Celebrating the Art of Veterans

The Veterans Art Exhibit brings a plethora of creativity to the Cannery Galleries


Army Resting Place by Don Veverka, on display at the Veterans Art Exhibition at the Cannery Galleries. Photo by Bob Toy.

October in San Francisco signifies Fleet Week. Though most heralded for the large Navy ships docked at the piers and the Blue Angels air shows, the Academy of Art University, in partnership with San Francisco Fleet Week Association (SFFWA), hosted the Veterans Art Exhibit at the Cannery Galleries, near Fisherman’s Wharf, to celebrate the veterans who have looked to art as their next calling. 

This year’s exhibit was the fifth of its kind since the Academy and SFFWA partnered in 2010. According to Susan Toland, the association was looking for ways to connect with the San Francisco community when they reached out to the school seven years ago.

“The art community and creative community is very vibrant in San Francisco and we thought that would be a great audience to tap into,” said Toland, who is an SFFWA board member. “The first [show] was primarily Academy students who were veterans because that was the circle of people we knew the best. Since then, it’s expanded to include all kinds of veterans beyond the Academy.”

The gallery opened on Tuesday, Oct. 3, right at the beginning of Fleet Week. Beer, wine and appetizers were available for guests as they mingled and viewed the artwork—a mix of photography, paintings, sculpture, watercolor paintings, charcoal drawings and illustration. Kevin Goring, Cannery Galleries manager and curator, said this year they received over 350 submissions from 81 different artists. The goal was for every artist to have one piece selected to show the variety of skill levels within the artist pool. 

“It’s a different way to celebrate your veterans, especially in terms of art therapy,” Goring said. “A lot of the older veterans lack a creative outlet and we have a lot of veterans coming from the Yountville Veterans Home, where it’s evident through these submitted pieces that they do use art as a therapy.”

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Bob Bischoff, who served in the I&R platoon in the Philippines and Korea, with his sculptures, The Snake, Red Border and The New Guy at the Veterans Art Exhibition. Photo by Bob Toy.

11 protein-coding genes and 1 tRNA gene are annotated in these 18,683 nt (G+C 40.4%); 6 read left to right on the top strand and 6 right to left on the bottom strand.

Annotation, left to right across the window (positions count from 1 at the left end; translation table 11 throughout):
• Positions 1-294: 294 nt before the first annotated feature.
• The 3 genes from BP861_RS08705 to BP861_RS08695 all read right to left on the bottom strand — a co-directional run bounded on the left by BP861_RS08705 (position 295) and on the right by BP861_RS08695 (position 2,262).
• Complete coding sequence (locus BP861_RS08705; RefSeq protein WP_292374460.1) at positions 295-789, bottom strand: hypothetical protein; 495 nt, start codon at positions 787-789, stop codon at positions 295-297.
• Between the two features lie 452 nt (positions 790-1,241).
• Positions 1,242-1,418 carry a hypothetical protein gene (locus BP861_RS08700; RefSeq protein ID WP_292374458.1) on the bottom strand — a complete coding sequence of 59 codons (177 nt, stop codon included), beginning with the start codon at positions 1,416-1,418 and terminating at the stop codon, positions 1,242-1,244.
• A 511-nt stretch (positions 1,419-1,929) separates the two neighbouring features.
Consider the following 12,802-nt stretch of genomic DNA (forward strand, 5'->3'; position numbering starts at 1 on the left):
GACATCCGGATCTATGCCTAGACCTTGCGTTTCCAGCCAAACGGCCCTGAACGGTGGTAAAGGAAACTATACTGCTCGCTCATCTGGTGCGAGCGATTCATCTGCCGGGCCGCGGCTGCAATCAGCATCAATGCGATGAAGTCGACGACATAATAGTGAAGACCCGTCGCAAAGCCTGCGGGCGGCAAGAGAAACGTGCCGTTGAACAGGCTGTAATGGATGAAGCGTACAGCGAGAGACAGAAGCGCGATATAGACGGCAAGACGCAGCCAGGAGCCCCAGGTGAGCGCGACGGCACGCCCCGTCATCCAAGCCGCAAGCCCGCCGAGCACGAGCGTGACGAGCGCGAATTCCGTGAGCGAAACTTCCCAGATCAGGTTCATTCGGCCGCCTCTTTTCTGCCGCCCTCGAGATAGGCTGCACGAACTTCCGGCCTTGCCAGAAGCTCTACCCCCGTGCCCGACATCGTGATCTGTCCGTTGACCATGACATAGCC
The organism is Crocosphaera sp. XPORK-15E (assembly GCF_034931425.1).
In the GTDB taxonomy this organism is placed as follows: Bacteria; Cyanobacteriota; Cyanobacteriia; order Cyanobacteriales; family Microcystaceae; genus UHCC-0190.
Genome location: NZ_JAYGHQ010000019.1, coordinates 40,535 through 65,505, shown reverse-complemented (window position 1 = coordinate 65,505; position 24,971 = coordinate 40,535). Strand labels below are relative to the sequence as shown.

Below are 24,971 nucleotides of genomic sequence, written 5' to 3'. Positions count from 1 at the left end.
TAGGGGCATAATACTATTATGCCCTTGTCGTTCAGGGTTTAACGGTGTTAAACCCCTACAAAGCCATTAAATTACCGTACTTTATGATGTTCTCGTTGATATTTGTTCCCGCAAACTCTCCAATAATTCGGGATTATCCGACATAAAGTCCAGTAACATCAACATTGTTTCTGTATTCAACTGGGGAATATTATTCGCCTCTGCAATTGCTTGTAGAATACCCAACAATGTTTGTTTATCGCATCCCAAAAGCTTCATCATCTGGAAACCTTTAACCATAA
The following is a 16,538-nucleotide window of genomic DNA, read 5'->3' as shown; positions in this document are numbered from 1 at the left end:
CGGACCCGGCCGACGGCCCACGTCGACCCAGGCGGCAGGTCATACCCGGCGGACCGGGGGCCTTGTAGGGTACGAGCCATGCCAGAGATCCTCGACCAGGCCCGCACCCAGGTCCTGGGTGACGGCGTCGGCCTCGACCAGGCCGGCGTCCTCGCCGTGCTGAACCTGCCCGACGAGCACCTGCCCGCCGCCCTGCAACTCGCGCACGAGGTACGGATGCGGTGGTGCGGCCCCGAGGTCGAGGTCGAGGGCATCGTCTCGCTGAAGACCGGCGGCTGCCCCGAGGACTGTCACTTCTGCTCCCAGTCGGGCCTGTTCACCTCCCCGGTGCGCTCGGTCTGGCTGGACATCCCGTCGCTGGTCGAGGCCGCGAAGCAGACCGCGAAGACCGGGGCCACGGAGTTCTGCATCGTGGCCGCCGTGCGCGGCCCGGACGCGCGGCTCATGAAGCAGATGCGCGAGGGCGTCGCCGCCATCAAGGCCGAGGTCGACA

Bob Bischoff, who served in the Intelligence and Reconnaissance (I&R) platoon in the Philippines and Korea, and is a part of the Yountville community, had his sculptures on display: Wooden gourds that he drew and carved designs into with engineering pens, Sharpies and an X-Acto knife. 

“Any artistic event, the artist that gets feedback, that’s what makes it worthwhile. I do this because it helps me,” he smiled. “When I get someone com[ing] up to me and tell[ing] me they love my gourds, I get a kick out of that.”

Toland said this year’s exhibition wanted to focus not just on veterans who are pursuing art as a career, but those who use it as an outlet or for art therapy. Yun So, a veteran of the Marine Corps, views his art as “always a hobby, creative release.” His multi-colored Jimi Hendrix piece was a favorite at the exhibit, which is fitting as So likes to model his creative process—or flow—in similar ways to what Hendrix did with sound.

“I feel the most satisfied when I’m working on my art,” So said. “When I’m working on my art and when I’m in the zone and in my bubble and engaged in the moment.” 

So was encouraged to submit his paintings by Jennifer Brusstar, who works with the Tug McGraw Foundation, an organization that works to raise funds for brain research, especially around traumatic brain injury and post-traumatic stress disorder. Along with the Academy, Tug McGraw, fStop Warrior Project and American Art Therapy Association (AATA) pooled their resources to shine a light on their veteran communities and the artwork many of them find solace in. 

“I have to create something,” So revealed. “Art keeps everything in my head sane. I can also express what I’m about.”

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Marine Corps veteran Yun So (pictured right) with a guest at the Veterans Art Exhibition. Photo by Bob Toy.

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Retired Navy sailor and current second-year School of Photography student Rachelle Arthur. Photo by Bob Toy.

As a retired Navy sailor and an Academy student, second-year photography major Rachelle Arthur said showing at the Veterans Art Exhibit is a full-circle experience. Her staunch black and white photos frame women dressed and posed in a pin-up style, with a few subtle odes to Arthur’s time as a sailor—a girl sitting poolside or wearing a sailor’s cap, or some semblance of a ship. 

“I feel like every time I create a piece of art, it’s literally expressing something that is inside of me,” she explained. “I am actually creating something of myself and a huge part of who I am is a sailor. I can let my work show who I am, as a veteran and an artist.”